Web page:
• The Hollywood Reporter on LinkedIn
  • Follow THR on Pinterest

Broken Tower: Film Review

Broken Tower

The Bottom Line

James Franco's arty piece about maverick poet Hart Crane may serve better as his thesis film than as a commercial release.

VENUE: Los Angeles Film Festival

PRODUCTION: Rabbit Bandini

CAST: James Franco, Michael Shannon, Dave Franco, Stacey Miller

DIRECTOR: James Franco

SCREENWRITER: James Franco, based on the book “The Broken Tower” by Paul Mariani

PRODUCERS: Vince Jolivette, Miles Levy, Caroline Aragon

James Franco’s biopic of gay poet Hart Crane, playing at the Los Angeles Film Festival, may serve better as his thesis film than as a commercial release.

A stone-skipping account of the life trajectory of poet Hart Crane as opposed to a well developed biographical drama, James Franco's “The Broken Tower” is something of a companion piece to “Howl,” in which Franco starred last year, in its unconventional treatment of a gay renegade twentieth century American writer. The definition of what most people would consider arty, this rarified slice of indie esoterica was shot in rather striking black-and-white, features huge slabs of very difficult verse being read aloud as well as long scenes of the subject just walking around and includes one entirely gratuitous shot of what may or may not actually be the first former host of an Oscar telecast performing an explicit sexual act on another man, the uncertainty stemming from the deliberate darkness in which it was filmed. Franco's name will get this around to various festivals and perhaps into very limited specialized release where the gay angle will help, but genuine enthusiasm will be scarce.

The imposing impenetrability of his notably ahead-of-its-time poetry notwithstanding, Hart Crane led a life so impassioned, questing and intense that it's surprising the story has been ignored this long. Had Ken Russell ever chosen to make a film about an American poet, he could have created a really demented gay fantasia about him, to borrow Tony Kushner's subtitle for “Angels in America.”

Born in Cleveland to a wealthy candy manufacturer who invented the Life Saver (no small irony given the mode of his son's death), Crane, who was born in 1899, embraced the life-affirming

Walt Whitman, rejected the negativity of T.S.Eliot, picked up sailors around Brooklyn where he lived , was as close to “out” as one could be in the 1920s and felt he was no good at anything but writing. He was something of an American Rimbaud, in that he burned bright and flamed out early.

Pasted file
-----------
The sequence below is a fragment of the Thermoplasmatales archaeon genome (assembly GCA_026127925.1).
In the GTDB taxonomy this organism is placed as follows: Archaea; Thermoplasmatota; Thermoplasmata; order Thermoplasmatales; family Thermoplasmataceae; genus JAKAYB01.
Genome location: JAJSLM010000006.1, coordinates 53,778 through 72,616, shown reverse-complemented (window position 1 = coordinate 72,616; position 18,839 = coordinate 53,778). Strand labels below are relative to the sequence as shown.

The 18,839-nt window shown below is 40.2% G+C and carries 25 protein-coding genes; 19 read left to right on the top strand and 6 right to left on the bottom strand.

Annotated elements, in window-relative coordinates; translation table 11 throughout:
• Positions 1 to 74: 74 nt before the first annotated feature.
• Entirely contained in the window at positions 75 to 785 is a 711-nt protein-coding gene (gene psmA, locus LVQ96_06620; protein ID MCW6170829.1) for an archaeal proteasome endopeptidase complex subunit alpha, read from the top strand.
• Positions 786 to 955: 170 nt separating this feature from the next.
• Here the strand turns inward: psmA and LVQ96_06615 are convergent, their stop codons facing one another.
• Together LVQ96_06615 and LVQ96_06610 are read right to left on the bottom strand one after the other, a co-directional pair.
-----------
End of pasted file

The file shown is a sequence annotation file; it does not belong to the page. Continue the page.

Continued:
Inspired by the writer's series of “Voyages” poems, writer-director and poetry grad student Franco, working from a biography by Paul Mariani, has divided the life into twelve “voyages” or titled chapters. We see the teenage Crane (Dave Franco, the director's younger brother) overhearing his parents' calamitous arguments, then attempting suicide; the slightly older Crane's assignation with a lover in a truck's cab at night; his impassioned anti-Eliot screed that “We all know life is a dance with death but we can still do something with it;” a lengthy poetry reading at a sedate ladies' club; various attempts to write; a love affair with a seaman (Michael Shannon, with barely a line to say but Crane's bare bum offered up); what must be the most depressing trip of a notable writer to Paris apart from that of Oscar Wilde; extensive shots of the poet at his venerated Brooklyn Bridge and, at last, his suicide by jumping ship in the Gulf of Mexico after embarking upon his apparent first heterosexual liaison.

The real issue here, however, is the film's style, which is straight '60s hand-held, on-the-streets New Wave stuff with a dollop of Dardenne Brothers behind-the-head following shots stirred in for good measure. Franco has acknowledged the specific influence of Godard's 1962 “Vivre sa vie,” which is plausible enough.

But despite the highly mobile and often arresting work of cinematographer Christina Voros, who has previously worked with Franco on a short and his “Saturday Night” documentary as well as having directed a making-of on “127 Hours,” “The Broken Tower” is not a heady experience like many of the semi-experimental 1960s films he emulates. Instead, it's mostly a tedious chore, much akin to listening poetry you don't much like. Without a text or expert to guide you, Crane's poetry is tough to gasp—he admitted it himself—which, minus any involving drama having been developed, is true for this film as well.

 

VENUE: Los Angeles Film Festival

PRODUCTION: Rabbit Bandini

CAST: James Franco, Michael Shannon, Dave Franco, Stacey Miller

DIRECTOR: James Franco

SCREENWRITER: James Franco, based on the book “The Broken Tower” by Paul Mariani

PRODUCERS: Vince Jolivette, Miles Levy, Caroline Aragon

DIRECTOR OF PHOTOGRAPHY: Christina Voros

PRODUCTION DESIGNER: Kristen Adams

COSTUME DESIGNER: Malgosia Turzanska

EDITOR: James Franco

MUSIC: Neil Benezra

107 minutes